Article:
Ethnicity is a part of a person’s identity. It is a determinant of what makes a person what he or she is. Ethnicity is an array of multiple factors which prevail in a society. It may be inclusive of language, music, culture, attire and even food.
If a person says that he eats sushi, our first guess would be that he is somewhere from Southeast Asia. Many will be conclusive that they are from Japan. If a woman says she loves samosas, you’re thinking Indian. It is a common assumption. Since the term ‘global village’ has come into existence, food has crossed borders as well. Locals travelling to faraway lands have brought their own recipes, their own food to the land of the strange. They introduce these recipes to their new neighbors, the new land they inhabit and the people taste something unique, something they have never tasted before and they take a liking to it.
That is not the case many of the times. The natives of the new land might not always like the original composition of the foreign dish which they taste. The reason is that their taste buds do not recognize any familiarity in this new dish which they are used to. The natives might not identify the flavor profile which the original dish contains, they might find it strange and the success of the dish might be entirely dependent on the basis of familiarity of flavor rather than its difference.
In Pakistan, many of the dishes are first defined by their status of being halal. Meat, vegetables and even the spices used have to be certified. Once we are over that barrier, the aesthetics of the ingredients and the flavor profiling arise.
Imagine a pizza crust, thin and crisp with a rich tomato sauce and basil leaves. Topped with cheese, not the typical cheddar cheese, but mozzarella. That is the Neapolitan pizza Margarita. How many people do you reckon would eat that in Pakistan? They would like their pizza with some chicken cubes, olives and pizza, oozing with cheese with a chewy crust. That is what an average Pakistani expects out of pizza when they order it at a pizzeria. An Italian would probably be devastated by the composition of a typical pizza. A Pakistani favorite, the Chicken Fajita is a fusion. Many Italians will not register fajita as a pizza. Reason being that fajita is a Mexican food. Similarly, the shawarma is an Arabic dish. It usually contains hummus, dry vegetables like turnips and cauliflowers and carrots with a filling of mutton. It would be a completely foreign and alien dish if served to a Pakistani family. There would be a fifty percent probability that they would like it or not.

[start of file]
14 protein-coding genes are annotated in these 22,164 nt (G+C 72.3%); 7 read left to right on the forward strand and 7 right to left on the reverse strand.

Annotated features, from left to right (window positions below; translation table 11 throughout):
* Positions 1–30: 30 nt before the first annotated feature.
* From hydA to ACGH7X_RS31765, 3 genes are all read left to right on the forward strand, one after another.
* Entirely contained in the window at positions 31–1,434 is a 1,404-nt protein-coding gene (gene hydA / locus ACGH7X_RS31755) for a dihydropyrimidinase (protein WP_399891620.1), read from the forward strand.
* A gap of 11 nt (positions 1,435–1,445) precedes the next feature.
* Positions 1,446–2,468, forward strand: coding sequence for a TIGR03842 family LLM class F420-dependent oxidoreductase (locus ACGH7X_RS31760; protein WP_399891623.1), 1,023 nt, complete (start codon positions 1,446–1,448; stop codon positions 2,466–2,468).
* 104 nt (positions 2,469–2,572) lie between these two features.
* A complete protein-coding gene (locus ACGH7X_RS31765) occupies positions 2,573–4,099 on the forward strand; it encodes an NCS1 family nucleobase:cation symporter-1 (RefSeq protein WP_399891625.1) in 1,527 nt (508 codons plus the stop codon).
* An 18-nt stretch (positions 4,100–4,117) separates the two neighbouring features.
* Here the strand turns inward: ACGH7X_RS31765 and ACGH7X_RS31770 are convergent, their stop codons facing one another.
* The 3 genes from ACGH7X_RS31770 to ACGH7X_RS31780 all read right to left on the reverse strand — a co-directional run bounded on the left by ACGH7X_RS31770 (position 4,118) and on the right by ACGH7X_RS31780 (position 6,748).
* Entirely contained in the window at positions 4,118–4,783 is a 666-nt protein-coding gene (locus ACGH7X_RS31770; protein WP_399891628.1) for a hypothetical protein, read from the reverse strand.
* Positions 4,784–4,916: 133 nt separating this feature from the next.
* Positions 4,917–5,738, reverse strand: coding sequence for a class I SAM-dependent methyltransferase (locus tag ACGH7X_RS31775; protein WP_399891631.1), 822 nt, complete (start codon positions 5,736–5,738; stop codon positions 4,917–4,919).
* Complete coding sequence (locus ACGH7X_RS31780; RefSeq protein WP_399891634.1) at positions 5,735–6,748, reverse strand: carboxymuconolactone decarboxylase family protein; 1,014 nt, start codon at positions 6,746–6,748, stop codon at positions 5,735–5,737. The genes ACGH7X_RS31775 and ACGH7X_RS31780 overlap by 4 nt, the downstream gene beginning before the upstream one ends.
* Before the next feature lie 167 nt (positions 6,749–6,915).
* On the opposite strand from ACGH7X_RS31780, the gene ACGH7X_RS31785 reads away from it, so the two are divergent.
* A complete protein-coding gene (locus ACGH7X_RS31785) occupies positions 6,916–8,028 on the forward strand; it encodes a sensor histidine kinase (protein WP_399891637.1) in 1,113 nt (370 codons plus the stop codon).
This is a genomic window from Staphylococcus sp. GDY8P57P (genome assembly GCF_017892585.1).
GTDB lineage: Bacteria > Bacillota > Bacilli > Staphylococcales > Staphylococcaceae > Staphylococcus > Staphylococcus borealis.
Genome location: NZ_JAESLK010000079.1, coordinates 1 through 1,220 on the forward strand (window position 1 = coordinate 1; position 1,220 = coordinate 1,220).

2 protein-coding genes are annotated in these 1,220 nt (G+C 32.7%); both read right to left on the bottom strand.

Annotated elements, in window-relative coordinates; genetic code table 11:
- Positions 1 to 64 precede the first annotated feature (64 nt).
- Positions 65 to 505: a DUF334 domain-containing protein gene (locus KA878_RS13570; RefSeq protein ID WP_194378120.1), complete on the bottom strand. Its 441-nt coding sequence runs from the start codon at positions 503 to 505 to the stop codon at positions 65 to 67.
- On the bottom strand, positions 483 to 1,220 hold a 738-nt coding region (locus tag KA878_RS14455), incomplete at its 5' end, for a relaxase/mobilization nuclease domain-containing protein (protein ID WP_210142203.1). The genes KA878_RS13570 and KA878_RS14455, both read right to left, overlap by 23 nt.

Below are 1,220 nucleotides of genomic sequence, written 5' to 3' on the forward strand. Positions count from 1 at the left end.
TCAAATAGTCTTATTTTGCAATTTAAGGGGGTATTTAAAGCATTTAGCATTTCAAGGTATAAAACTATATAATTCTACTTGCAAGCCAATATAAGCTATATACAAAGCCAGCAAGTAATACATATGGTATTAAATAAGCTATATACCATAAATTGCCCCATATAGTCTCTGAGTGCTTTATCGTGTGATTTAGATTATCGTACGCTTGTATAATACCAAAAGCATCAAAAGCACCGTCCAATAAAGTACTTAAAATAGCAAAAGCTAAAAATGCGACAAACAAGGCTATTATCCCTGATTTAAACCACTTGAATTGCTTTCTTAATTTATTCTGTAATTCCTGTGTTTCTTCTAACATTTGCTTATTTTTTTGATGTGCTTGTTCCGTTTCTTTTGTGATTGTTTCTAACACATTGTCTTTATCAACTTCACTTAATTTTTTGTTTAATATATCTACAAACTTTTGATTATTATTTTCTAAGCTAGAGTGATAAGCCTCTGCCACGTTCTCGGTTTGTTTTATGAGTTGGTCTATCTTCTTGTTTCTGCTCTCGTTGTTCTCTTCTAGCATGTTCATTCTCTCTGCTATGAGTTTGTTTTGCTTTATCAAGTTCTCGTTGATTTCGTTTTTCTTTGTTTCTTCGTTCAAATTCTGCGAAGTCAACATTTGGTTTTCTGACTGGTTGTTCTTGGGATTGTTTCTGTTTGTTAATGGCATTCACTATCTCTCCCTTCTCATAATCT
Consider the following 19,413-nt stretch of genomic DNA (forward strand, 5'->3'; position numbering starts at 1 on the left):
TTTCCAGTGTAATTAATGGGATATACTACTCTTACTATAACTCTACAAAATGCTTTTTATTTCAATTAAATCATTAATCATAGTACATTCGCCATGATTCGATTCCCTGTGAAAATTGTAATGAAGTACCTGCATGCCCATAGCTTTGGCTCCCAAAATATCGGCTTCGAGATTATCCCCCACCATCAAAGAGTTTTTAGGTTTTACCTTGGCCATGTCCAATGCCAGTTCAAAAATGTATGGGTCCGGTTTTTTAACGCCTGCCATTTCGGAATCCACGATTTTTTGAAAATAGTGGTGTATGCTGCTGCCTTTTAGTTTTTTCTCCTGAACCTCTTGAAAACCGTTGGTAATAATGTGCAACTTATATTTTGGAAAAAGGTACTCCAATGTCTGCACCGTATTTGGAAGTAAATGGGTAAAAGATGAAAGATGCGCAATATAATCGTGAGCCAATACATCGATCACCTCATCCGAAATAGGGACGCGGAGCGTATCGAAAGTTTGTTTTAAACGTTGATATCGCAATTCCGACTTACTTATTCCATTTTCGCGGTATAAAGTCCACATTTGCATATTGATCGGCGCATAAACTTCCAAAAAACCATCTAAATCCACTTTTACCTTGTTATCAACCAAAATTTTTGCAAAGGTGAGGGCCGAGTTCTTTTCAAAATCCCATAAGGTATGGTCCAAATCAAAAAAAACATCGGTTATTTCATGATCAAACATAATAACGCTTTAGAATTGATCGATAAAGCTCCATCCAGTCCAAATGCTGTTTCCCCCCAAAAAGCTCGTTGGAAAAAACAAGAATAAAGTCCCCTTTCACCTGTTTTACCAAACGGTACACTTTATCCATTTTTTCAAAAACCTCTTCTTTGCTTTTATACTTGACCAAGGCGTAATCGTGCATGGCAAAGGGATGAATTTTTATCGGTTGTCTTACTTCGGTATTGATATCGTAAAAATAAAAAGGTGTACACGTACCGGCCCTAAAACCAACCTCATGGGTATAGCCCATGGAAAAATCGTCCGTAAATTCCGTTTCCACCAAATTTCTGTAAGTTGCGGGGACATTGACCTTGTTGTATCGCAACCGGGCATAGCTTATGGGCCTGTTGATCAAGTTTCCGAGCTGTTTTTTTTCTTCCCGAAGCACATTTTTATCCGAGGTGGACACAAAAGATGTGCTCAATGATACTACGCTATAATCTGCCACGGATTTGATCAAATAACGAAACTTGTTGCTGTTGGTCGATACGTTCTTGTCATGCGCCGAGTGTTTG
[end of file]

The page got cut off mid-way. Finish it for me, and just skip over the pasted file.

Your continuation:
No dish can be eaten in its original composition. The average Pakistani could not digest any foreign food without a hint of garam masala here, a pinch of red chilli powder there and loads of onion and garlic and tomatoes in every recipe. Concepts of sauce and jus are rarely recognized. The originality of cuisine gets compromised in such a food market. The consumer market will not be enthusiastic about trying out new flavors thus the connoisseurs of a cuisine compromise in their critique. The original recipes are modified to adjust to the palate of the locals and the cuisine is limited to a selected range of population willing to taste and accept the cuisine in its authenticity.
Thus the more sophisticated cuisines like the French cuisine, the Spanish or Mexican cuisine and even the more sophisticated palate of Italian cuisine has failed to flourish in our country. The association factor looms like a dark overcast to the prospect of foreign cuisine flourishing in Pakistan. We are experiencing a faux cuisine industry in all the high end restaurants that compromise the honesty to the aesthetics to fit the bill of their customers.
Contributed by: Amna Jawad.
09 Oct 2018